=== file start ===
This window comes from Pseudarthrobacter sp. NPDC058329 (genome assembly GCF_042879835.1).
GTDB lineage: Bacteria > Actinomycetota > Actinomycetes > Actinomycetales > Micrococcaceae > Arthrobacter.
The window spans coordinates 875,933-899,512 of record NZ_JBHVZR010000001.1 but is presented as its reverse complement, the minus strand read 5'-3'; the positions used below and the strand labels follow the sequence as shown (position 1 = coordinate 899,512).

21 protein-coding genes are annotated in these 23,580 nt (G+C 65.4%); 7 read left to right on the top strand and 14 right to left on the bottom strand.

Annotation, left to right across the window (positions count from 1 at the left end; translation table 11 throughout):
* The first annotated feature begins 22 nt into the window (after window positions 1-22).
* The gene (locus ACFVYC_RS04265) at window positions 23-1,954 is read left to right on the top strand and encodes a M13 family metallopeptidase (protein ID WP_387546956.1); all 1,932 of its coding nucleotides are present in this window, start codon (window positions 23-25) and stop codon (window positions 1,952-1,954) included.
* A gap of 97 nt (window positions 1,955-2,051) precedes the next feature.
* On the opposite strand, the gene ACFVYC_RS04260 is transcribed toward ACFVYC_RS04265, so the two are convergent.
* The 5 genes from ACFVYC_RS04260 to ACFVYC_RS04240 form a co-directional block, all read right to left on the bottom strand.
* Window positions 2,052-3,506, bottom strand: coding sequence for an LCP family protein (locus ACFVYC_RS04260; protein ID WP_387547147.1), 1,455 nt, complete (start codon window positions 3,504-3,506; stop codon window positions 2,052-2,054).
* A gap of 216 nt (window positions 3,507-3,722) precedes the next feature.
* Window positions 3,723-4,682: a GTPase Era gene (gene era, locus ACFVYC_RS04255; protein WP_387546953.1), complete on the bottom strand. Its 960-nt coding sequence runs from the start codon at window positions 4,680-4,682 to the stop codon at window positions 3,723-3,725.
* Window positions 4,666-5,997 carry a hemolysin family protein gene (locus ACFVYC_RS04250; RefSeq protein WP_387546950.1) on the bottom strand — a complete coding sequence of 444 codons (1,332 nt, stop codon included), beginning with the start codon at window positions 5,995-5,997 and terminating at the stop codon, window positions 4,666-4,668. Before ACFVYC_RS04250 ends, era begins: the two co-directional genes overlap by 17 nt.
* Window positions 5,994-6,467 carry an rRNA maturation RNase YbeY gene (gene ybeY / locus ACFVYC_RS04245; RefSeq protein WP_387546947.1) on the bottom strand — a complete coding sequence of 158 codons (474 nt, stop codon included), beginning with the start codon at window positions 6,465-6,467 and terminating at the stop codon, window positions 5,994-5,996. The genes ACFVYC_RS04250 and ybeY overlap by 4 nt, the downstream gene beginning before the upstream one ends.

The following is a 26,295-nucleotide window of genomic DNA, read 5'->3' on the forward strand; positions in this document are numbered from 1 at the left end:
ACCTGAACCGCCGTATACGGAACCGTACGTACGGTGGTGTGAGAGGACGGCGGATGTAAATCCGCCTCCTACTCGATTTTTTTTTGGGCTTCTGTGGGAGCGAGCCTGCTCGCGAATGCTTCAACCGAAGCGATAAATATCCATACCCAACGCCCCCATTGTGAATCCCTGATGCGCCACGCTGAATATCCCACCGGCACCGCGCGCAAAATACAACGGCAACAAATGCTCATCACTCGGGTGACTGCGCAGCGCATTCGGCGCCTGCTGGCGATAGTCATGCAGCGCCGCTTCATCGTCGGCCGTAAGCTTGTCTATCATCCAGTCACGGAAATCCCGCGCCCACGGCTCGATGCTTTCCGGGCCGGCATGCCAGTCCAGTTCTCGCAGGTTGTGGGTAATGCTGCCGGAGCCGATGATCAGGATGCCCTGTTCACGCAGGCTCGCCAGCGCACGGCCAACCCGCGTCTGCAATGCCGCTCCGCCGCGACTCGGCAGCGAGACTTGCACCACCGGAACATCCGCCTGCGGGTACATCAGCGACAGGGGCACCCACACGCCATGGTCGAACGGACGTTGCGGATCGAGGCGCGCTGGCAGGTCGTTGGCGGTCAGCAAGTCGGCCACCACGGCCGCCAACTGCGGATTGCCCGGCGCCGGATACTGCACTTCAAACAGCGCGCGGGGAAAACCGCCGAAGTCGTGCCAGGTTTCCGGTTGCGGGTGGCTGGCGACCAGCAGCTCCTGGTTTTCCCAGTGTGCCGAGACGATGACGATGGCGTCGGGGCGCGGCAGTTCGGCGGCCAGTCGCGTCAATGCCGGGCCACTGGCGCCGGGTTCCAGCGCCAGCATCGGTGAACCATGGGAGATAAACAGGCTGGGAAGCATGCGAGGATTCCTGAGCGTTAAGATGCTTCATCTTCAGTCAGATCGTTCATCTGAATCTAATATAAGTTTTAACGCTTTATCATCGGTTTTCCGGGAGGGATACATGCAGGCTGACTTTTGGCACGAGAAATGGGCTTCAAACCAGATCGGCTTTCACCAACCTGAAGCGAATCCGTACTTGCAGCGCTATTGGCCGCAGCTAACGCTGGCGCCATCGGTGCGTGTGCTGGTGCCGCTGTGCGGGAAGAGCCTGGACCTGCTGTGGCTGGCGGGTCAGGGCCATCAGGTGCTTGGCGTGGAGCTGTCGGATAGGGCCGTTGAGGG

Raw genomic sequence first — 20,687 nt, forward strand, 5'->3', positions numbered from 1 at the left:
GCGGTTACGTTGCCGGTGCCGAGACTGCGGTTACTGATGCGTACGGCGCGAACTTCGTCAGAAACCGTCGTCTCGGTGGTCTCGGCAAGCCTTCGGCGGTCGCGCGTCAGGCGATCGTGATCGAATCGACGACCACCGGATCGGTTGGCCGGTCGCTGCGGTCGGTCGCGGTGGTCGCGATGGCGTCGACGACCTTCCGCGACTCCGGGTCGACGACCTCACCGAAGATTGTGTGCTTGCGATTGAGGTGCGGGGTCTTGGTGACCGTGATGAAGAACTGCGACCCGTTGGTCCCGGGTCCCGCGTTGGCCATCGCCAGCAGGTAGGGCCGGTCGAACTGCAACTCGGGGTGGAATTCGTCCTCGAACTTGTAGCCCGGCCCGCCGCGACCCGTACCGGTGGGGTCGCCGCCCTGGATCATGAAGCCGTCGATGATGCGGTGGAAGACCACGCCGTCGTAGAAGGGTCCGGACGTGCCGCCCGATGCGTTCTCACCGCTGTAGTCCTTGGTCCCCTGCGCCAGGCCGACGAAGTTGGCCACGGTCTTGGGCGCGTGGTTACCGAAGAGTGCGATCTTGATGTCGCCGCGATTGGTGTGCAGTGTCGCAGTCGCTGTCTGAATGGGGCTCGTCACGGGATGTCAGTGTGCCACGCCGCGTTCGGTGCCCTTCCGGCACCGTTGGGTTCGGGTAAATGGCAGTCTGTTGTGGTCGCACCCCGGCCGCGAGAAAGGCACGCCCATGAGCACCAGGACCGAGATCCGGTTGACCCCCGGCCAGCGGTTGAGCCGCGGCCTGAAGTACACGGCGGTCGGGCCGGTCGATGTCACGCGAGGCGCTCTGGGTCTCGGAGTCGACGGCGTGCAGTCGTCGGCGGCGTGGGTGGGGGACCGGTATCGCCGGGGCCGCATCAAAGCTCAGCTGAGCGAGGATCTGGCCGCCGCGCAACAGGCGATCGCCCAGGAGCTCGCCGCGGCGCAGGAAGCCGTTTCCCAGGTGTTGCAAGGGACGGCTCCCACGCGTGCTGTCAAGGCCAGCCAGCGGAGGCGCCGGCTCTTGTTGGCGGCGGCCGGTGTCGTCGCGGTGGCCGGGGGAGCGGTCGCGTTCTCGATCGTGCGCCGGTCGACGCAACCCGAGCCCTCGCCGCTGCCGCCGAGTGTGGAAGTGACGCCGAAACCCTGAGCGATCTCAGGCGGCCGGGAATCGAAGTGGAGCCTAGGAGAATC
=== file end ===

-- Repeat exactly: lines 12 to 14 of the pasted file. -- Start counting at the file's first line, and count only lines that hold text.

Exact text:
* A gap of 216 nt (window positions 3,507-3,722) precedes the next feature.
* Window positions 3,723-4,682: a GTPase Era gene (gene era, locus ACFVYC_RS04255; protein WP_387546953.1), complete on the bottom strand. Its 960-nt coding sequence runs from the start codon at window positions 4,680-4,682 to the stop codon at window positions 3,723-3,725.
* Window positions 4,666-5,997 carry a hemolysin family protein gene (locus ACFVYC_RS04250; RefSeq protein WP_387546950.1) on the bottom strand — a complete coding sequence of 444 codons (1,332 nt, stop codon included), beginning with the start codon at window positions 5,995-5,997 and terminating at the stop codon, window positions 4,666-4,668. Before ACFVYC_RS04250 ends, era begins: the two co-directional genes overlap by 17 nt.